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Lead, tobacco exposure down in U.S., survey finds

July 21, 2005

By Maggie Fox, Health and Science Correspondent

WASHINGTON (Reuters) – Levels of lead have dropped
dramatically, exposure to second-hand smoke is down and most
women are not burdened by unsafe levels of mercury, according
to the latest U.S. government survey on chemical exposures.

The third National Report on Human Exposure to
Environmental Chemicals, released on Thursday by the Centers
for Disease Control and Prevention, has details on 148
different chemicals found in the blood and urine of 2,400
volunteers.

But it says virtually nothing about whether the chemicals
pose any danger to people, CDC director Dr. Julie Gerberding
said.

“More important, what are the human health consequences of
those exposures?” Gerberding asked during a news conference.

This is where research is needed, and finding those answers
will take years as scientists look at disease in the population
and correlate it with the findings of the regular CDC surveys,
first started in 1999.

The latest report finds that 1.6 percent of U.S. children
have elevated blood lead levels, compared to 4.4 percent in
1991-94 and 88.2 percent in 1976 to 1988.

“We don’t know what is a safe level, so we continue to
strive to ensure that all children are free of lead exposure,”
Gerberding said, noting that the removal of lead from gasoline
was the main reason for the decline.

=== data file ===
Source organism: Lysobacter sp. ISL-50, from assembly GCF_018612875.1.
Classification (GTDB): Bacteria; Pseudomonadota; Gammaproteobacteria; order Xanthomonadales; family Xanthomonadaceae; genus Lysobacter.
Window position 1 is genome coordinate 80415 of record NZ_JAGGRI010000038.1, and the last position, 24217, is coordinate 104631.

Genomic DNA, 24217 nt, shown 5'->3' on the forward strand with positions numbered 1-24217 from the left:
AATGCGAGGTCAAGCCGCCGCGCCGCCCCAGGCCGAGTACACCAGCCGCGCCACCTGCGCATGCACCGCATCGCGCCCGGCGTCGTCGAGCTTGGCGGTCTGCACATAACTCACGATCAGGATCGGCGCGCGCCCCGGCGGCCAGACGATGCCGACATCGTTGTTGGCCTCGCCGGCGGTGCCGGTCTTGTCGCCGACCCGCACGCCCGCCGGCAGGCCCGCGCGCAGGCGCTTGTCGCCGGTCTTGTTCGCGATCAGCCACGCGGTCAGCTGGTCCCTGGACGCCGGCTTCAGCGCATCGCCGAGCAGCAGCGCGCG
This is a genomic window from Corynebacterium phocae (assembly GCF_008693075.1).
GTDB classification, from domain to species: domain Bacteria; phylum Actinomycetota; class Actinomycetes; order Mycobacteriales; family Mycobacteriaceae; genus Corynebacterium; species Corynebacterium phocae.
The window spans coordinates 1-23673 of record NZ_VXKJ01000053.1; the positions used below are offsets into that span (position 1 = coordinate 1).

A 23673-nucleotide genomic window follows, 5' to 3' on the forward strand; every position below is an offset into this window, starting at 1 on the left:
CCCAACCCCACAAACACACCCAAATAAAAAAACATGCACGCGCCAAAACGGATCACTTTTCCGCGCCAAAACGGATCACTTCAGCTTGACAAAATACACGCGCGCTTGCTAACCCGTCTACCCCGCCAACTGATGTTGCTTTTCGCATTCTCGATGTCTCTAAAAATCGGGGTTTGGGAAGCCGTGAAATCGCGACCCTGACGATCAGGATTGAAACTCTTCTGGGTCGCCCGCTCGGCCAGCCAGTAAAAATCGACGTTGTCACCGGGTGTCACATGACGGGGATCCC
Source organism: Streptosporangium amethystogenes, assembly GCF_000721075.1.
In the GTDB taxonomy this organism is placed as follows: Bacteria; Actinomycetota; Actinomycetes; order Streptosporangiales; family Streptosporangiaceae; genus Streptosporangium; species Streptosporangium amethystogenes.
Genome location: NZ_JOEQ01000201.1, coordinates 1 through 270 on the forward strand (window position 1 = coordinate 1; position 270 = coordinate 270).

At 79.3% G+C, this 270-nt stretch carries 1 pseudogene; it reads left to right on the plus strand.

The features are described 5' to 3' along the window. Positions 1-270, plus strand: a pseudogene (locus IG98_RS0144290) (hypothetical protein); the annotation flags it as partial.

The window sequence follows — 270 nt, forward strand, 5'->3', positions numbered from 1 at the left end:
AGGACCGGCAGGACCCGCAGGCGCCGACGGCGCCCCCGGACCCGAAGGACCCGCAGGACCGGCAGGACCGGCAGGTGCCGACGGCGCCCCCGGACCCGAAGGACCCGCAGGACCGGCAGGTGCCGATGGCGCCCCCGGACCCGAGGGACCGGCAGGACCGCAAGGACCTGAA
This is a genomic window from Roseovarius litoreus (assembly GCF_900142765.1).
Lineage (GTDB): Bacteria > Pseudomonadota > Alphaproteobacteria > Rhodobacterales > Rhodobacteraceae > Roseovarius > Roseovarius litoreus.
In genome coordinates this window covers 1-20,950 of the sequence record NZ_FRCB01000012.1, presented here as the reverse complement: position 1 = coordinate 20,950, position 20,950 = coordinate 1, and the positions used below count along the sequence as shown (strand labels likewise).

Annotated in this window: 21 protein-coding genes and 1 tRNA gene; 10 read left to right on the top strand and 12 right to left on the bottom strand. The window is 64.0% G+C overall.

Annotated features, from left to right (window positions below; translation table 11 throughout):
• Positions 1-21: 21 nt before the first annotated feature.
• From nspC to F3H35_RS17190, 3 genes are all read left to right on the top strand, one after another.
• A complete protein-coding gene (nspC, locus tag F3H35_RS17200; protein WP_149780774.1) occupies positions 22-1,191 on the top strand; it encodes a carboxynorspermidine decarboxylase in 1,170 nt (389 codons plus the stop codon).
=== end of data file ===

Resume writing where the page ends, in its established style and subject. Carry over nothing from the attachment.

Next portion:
The report, found on the Internet at
http://www.cdc.gov/exposurereport/, also looked at exposure to
second-hand tobacco smoke, using a measure of a chemical called
cotinine, a breakdown product of nicotine.

It found that cotinine levels in blood have fallen 68
percent in children aged 4 to 11 from a previous 1988-to-1991
test period, by 69 percent in 12- to 19-year-olds and by 75
percent in adults aged 20 to 74.

But blacks and children still have higher levels than white
adults, the survey found.

SAFE LEVELS OF MERCURY

The report also looked at mercury, specifically
methylmercury, which makes its way into people most frequently
when they eat contaminated fish.

Levels in blood of above 58 micrograms per liter can cause
nerve damage in developing fetuses.

“None of the women in the survey has mercury levels that
approached this level,” Gerberding said.

But 5.7 percent of the women had levels that were one-tenth
of this, and the CDC said it would seek studies to find out if
these levels might affect a fetus.

The report also contains details on pesticides, weed
killers, pollutants known as polycyclic aromatic hydrocarbons,
dioxins, furans, polychlorinated biphenyls or PCBs and
phytoestrogens.

Some are known carcinogens, such as dioxins and PCBs.

Gerberding said some people may have a genetic
predisposition to be sensitive to some chemicals.

“So it is not just a matter of are you exposed to a
chemical or not but how does your body or your unique
composition respond to that chemical,” she said.

“As the CDC cautions, the mere detection of a chemical does
not necessarily indicate a risk to health,” the American
Chemistry Council said in a statement.

Toxicologist Tim Kropp of the Environmental Working Group,
which conducts its own studies on chemicals, said he was
interested on the information of a class of chemicals called
phthalates.

His group has lobbied to force the cosmetics and plastics
industries to at least label products that contain the
compounds, which help make scents stick to the skin, make
plastic malleable and perform other functions. They have been
found to affect the reproductive systems of some animals.

“If you look at the phthalate metabolites, the large
majority of phthalate material comes from fragrances and
cosmetics,” Kropp said in a telephone interview.




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